URL shorteners are a useful tool for shortening long Web addresses. They're also the source of such nightmarishly ugly addresses as "http://bit.ly/8g4wsd", which grace the feeds of link-crazy Twitter-holics the world over. That particular address comes from Bit.ly, the current reigning champion after the company ousted TinyURL as Twitter's default shortening service. (There have also been other, less fortunate imitators, such as the GOP's abused "Conservative URL Shortener.")

Now Google and Facebook are throwing their hats in the ring with their own services, while Bit.ly steps up its game by allowing publishers to build tiny, customized codes for big brands, such as nyti.ms for the New York Times. Who's pulling ahead in the race to the shortest? Techpundits are ambivalent, giving the advantage on sheer weight to Google, but noting that Bit.ly's tricks may allow it to stay at the head of the pack.

  • Thanks Google, But We Hardly Needed Another One, writes David Coursey at PC World. "While the world doesn't need a new URL shortener, we may someday be happy Google started offering one as the need for such services continues to grow. If nothing else, the goo.gl URLs will be a constant reminder of the company gives us goodies."
  • Goo.gl Bound to Be a Threat, says a blogger at Search Engine Roundtable. "Google hasn't yet opened it up for use outside of the Toolbar or FeedBurner, but trust me, it will be used plenty that way and shared tremendously. Google said, "if the service proves useful, we may eventually make it available for a wider audience in the future." So, how long do you give it? A month, two? Many just feel bad for the url shortening services out there."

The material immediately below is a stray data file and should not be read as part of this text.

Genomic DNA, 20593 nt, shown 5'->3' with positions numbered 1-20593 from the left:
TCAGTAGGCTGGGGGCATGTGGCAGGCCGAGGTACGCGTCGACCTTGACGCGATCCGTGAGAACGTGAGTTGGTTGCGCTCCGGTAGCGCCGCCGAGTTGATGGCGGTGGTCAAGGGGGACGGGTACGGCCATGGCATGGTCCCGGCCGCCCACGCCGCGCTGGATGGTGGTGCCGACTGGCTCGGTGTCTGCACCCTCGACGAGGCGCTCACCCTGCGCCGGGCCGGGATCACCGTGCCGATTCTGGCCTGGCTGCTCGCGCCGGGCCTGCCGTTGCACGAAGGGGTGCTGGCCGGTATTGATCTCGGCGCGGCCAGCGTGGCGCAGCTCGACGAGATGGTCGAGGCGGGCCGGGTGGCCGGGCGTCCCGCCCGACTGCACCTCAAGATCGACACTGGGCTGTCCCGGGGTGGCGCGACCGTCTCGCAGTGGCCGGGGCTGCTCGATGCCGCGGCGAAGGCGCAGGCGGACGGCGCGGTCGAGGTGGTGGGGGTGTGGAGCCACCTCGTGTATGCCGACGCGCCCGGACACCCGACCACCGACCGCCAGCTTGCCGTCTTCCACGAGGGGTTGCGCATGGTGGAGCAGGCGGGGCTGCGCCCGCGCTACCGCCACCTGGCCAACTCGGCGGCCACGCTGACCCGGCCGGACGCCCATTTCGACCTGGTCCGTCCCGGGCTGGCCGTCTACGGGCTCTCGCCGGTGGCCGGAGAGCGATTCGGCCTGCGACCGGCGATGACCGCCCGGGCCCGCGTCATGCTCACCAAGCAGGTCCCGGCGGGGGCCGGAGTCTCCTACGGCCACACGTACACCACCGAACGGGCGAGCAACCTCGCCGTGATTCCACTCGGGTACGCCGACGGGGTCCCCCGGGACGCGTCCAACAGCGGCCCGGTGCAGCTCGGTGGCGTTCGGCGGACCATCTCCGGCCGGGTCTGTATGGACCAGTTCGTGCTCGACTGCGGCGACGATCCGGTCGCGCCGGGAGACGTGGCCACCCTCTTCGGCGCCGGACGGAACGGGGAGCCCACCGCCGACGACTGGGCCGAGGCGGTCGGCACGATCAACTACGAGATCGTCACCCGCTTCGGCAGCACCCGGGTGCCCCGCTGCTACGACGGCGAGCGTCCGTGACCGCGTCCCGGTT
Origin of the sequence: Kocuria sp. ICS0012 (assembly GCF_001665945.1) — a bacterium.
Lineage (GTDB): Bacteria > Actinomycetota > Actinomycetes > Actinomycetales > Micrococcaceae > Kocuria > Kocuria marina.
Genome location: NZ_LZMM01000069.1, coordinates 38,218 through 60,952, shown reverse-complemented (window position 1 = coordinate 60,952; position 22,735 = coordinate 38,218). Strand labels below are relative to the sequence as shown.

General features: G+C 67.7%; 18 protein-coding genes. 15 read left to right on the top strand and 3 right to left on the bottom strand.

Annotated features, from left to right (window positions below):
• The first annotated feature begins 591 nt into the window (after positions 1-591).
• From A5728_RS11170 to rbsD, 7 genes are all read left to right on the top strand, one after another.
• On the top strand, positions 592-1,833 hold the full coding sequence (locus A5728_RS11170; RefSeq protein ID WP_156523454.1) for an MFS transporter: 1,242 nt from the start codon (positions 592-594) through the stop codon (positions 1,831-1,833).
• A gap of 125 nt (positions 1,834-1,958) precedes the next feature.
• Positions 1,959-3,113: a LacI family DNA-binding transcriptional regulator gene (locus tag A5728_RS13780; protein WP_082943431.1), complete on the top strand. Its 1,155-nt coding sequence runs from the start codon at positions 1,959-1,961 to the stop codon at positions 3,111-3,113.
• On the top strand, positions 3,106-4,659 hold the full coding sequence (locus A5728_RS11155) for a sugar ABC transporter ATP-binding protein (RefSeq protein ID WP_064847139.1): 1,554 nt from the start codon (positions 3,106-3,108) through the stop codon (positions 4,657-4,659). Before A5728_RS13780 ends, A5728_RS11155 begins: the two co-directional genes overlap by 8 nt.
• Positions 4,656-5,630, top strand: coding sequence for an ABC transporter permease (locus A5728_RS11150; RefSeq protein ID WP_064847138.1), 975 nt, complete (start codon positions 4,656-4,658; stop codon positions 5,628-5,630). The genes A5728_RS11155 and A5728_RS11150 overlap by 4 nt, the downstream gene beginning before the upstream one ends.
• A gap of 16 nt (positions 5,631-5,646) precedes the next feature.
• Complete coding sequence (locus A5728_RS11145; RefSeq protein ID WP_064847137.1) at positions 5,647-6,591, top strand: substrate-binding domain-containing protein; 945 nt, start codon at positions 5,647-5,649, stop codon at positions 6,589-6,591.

• It's the Data Collection That Matters, writes Leena Rao at TechCrunch. Facebook and Google are lethal foes to Bit.ly, but in the end it's the data that matters. "Up until now, bit.ly has moved quickly to become the standard shortener. But the sheer volume of short links which both Facebook and Google can produce could soon overwhelm the number of bit.ly links. It's the data behind the links, however, which is valuable. Whoever can gather the most unified view of all shortened links will end up winning."
  • Where's the Business Model? asks Joseph Tartakoff at PaidContent. He notes that Bit.ly has raised doubts that it could monetize its service, even as the biggest player in the arena. "Even before Google's entry into the market there were already questions about whether there was any money to be made in URL shortening. Tr.im owner Nambu, for instance, said in August that it intended to shut down its service exactly for that reason."
  • Bit.ly Has Advantage With Big Brands, suggests Erik Schonfeld at TechCrunch. Bit.ly's advantage, he writes, is that it allows big media outfits to get around scrambled URLs.  "The appeal for publishers to use their own branded short URLs is that it acts like a verified link. Consumers who are familiar with the brand can learn to trust those links. In contrast, anything can be behind the generic short URLs, although bit.ly is taking steps to fight spam and malware abuse."
  • ...But Be Wary of Dying Services, writes Ian Paul at PC World. "There are annoying risks to having all these shortened URLs floating around out there. Earlier this year, the link shortening service tr.im announced it would be shutting down its service by the end of December prompting concerns that many tr.im links would simply go dead. The service quickly reopened due to public backlash, and is now in the process of converting into an open source project."